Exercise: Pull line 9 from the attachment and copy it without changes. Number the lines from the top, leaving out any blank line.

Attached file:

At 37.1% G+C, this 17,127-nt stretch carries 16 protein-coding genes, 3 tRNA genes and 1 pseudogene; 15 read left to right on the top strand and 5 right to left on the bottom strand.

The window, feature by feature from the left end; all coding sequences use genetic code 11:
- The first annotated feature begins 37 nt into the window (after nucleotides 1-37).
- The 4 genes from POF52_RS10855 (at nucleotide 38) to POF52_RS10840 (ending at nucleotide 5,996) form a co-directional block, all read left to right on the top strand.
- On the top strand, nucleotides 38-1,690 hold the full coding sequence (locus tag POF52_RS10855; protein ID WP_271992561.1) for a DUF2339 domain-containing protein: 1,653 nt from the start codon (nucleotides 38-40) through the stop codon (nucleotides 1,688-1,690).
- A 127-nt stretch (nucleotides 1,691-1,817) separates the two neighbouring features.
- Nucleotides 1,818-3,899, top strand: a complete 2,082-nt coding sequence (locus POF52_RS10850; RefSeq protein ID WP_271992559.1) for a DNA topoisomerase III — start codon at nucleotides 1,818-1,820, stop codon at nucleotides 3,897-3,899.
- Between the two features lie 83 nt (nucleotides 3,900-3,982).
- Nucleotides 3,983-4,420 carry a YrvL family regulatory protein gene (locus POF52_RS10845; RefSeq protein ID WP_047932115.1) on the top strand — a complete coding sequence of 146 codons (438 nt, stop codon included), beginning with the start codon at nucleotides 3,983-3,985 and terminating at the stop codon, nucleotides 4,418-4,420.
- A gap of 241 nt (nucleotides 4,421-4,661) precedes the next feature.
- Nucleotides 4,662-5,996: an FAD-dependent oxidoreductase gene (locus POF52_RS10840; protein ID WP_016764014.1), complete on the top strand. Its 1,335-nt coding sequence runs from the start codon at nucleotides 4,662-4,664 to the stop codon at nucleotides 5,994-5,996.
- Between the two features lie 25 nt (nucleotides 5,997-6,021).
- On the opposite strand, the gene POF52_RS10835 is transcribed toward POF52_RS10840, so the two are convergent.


- Nucleotides 3,983-4,420 carry a YrvL family regulatory protein gene (locus POF52_RS10845; RefSeq protein ID WP_047932115.1) on the top strand — a complete coding sequence of 146 codons (438 nt, stop codon included), beginning with the start codon at nucleotides 3,983-3,985 and terminating at the stop codon, nucleotides 4,418-4,420.